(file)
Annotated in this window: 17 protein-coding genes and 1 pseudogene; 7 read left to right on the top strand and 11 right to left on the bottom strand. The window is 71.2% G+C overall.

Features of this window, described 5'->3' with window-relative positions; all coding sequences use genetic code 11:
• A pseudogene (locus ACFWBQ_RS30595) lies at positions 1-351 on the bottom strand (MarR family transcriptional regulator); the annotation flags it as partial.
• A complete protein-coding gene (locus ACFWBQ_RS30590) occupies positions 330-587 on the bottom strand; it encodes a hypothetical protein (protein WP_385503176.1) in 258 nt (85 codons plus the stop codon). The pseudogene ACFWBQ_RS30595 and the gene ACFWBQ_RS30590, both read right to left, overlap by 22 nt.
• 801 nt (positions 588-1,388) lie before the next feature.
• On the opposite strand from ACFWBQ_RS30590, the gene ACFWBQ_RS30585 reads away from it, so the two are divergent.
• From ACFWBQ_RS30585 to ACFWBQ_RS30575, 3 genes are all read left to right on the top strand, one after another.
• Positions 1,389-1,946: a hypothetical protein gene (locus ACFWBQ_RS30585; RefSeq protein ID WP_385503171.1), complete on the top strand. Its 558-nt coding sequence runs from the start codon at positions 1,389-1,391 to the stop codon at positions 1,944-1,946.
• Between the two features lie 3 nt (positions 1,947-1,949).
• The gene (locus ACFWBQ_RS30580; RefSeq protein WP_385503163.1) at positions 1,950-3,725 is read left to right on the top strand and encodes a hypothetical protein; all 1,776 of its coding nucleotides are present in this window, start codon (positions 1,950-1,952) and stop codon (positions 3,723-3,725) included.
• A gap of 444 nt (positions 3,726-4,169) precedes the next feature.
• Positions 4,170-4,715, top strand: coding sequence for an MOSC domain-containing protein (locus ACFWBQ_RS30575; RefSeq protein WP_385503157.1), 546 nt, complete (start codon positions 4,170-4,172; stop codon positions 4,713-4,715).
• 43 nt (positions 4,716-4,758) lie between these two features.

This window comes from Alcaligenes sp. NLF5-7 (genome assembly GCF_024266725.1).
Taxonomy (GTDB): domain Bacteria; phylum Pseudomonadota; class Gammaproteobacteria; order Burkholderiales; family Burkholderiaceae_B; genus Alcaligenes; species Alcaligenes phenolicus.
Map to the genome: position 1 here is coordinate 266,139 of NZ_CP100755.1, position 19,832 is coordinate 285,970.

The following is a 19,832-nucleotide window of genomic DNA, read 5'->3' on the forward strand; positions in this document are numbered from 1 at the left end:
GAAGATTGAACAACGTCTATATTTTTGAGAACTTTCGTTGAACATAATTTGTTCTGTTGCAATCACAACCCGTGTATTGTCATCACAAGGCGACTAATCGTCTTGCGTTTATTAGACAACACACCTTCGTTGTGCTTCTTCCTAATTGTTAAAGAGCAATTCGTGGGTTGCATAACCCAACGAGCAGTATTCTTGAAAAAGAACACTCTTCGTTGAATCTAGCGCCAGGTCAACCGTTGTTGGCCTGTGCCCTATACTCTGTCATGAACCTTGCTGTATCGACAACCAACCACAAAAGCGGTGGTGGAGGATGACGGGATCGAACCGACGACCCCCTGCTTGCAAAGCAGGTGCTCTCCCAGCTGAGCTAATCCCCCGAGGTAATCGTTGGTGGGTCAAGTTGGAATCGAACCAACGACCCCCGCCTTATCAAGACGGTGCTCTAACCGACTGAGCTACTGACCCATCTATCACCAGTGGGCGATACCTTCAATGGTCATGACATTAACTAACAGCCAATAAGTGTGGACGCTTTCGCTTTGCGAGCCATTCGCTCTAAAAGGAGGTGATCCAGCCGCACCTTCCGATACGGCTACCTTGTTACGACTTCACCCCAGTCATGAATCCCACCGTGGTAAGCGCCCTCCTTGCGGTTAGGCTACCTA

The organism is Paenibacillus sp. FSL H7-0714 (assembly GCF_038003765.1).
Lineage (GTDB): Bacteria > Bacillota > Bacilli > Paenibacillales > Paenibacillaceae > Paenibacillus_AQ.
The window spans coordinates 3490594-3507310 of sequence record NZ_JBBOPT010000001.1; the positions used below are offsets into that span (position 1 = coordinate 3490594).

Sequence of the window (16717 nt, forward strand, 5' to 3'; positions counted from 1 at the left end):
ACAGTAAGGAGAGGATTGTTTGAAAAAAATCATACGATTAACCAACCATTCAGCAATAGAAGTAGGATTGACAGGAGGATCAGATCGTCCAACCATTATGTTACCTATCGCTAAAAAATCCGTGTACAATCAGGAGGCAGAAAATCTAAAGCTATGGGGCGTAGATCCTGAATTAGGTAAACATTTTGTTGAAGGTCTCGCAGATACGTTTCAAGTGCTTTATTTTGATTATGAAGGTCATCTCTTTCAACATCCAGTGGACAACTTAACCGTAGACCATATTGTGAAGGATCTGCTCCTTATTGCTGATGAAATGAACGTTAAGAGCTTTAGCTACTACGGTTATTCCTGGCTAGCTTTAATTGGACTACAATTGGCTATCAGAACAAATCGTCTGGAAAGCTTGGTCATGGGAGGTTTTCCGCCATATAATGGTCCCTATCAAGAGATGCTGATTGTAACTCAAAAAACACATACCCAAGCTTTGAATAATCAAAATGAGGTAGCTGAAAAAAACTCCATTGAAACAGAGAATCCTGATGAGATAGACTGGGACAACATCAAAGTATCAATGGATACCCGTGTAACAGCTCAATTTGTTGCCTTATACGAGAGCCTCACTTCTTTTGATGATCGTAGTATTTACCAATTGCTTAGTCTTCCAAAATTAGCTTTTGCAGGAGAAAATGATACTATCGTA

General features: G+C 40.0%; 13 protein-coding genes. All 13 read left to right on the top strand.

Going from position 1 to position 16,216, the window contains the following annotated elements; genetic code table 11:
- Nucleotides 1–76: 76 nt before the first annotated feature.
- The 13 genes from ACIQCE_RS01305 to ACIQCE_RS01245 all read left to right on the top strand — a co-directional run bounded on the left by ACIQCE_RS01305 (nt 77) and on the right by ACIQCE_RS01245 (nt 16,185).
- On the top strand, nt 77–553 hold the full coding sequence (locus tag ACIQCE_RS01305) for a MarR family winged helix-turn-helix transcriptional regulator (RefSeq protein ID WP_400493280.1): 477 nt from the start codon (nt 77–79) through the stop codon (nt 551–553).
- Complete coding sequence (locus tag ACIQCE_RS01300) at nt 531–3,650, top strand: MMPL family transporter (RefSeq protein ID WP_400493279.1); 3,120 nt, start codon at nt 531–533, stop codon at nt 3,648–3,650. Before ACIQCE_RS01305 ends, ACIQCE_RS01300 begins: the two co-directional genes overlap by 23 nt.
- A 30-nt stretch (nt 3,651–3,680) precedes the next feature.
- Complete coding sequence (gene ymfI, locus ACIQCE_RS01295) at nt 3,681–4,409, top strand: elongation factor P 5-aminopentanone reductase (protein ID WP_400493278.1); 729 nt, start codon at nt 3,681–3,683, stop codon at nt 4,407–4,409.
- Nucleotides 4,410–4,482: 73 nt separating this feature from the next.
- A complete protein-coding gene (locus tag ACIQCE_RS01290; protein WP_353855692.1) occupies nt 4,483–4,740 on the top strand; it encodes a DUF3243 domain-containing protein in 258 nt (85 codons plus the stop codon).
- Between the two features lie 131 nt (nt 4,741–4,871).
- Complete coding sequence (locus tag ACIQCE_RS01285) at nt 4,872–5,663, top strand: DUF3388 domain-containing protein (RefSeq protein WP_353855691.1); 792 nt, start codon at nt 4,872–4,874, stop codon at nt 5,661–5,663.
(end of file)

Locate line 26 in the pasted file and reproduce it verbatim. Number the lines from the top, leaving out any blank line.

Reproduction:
- Nucleotides 1–76: 76 nt before the first annotated feature.